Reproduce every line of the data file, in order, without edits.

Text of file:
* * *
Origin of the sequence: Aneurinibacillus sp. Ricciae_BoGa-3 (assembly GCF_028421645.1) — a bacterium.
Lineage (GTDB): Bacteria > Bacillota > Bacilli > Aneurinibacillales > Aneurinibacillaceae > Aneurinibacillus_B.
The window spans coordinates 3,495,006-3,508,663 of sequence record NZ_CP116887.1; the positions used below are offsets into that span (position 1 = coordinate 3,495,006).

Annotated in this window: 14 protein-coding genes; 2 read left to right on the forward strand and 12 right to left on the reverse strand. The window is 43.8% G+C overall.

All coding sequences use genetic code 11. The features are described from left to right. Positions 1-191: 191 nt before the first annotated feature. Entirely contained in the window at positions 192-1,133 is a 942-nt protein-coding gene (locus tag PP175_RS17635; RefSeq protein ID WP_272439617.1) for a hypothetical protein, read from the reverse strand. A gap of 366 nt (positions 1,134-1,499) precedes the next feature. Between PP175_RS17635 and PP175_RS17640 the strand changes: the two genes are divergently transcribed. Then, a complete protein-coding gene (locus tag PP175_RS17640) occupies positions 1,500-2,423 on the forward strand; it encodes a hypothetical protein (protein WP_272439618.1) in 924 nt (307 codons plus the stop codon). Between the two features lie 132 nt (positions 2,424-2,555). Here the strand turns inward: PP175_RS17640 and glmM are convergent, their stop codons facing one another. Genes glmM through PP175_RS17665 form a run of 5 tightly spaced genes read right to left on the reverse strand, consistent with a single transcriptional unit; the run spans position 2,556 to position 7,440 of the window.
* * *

Origin of the sequence: Aneurinibacillus sp. Ricciae_BoGa-3 (assembly GCF_028421645.1) — a bacterium.
Lineage (GTDB): Bacteria > Bacillota > Bacilli > Aneurinibacillales > Aneurinibacillaceae > Aneurinibacillus_B.
The window spans coordinates 3,495,006-3,508,663 of sequence record NZ_CP116887.1; the positions used below are offsets into that span (position 1 = coordinate 3,495,006).

Annotated in this window: 14 protein-coding genes; 2 read left to right on the forward strand and 12 right to left on the reverse strand. The window is 43.8% G+C overall.

All coding sequences use genetic code 11. The features are described from left to right. Positions 1-191: 191 nt before the first annotated feature. Entirely contained in the window at positions 192-1,133 is a 942-nt protein-coding gene (locus tag PP175_RS17635; RefSeq protein ID WP_272439617.1) for a hypothetical protein, read from the reverse strand. A gap of 366 nt (positions 1,134-1,499) precedes the next feature. Between PP175_RS17635 and PP175_RS17640 the strand changes: the two genes are divergently transcribed. Then, a complete protein-coding gene (locus tag PP175_RS17640) occupies positions 1,500-2,423 on the forward strand; it encodes a hypothetical protein (protein WP_272439618.1) in 924 nt (307 codons plus the stop codon). Between the two features lie 132 nt (positions 2,424-2,555). Here the strand turns inward: PP175_RS17640 and glmM are convergent, their stop codons facing one another. Genes glmM through PP175_RS17665 form a run of 5 tightly spaced genes read right to left on the reverse strand, consistent with a single transcriptional unit; the run spans position 2,556 to position 7,440 of the window.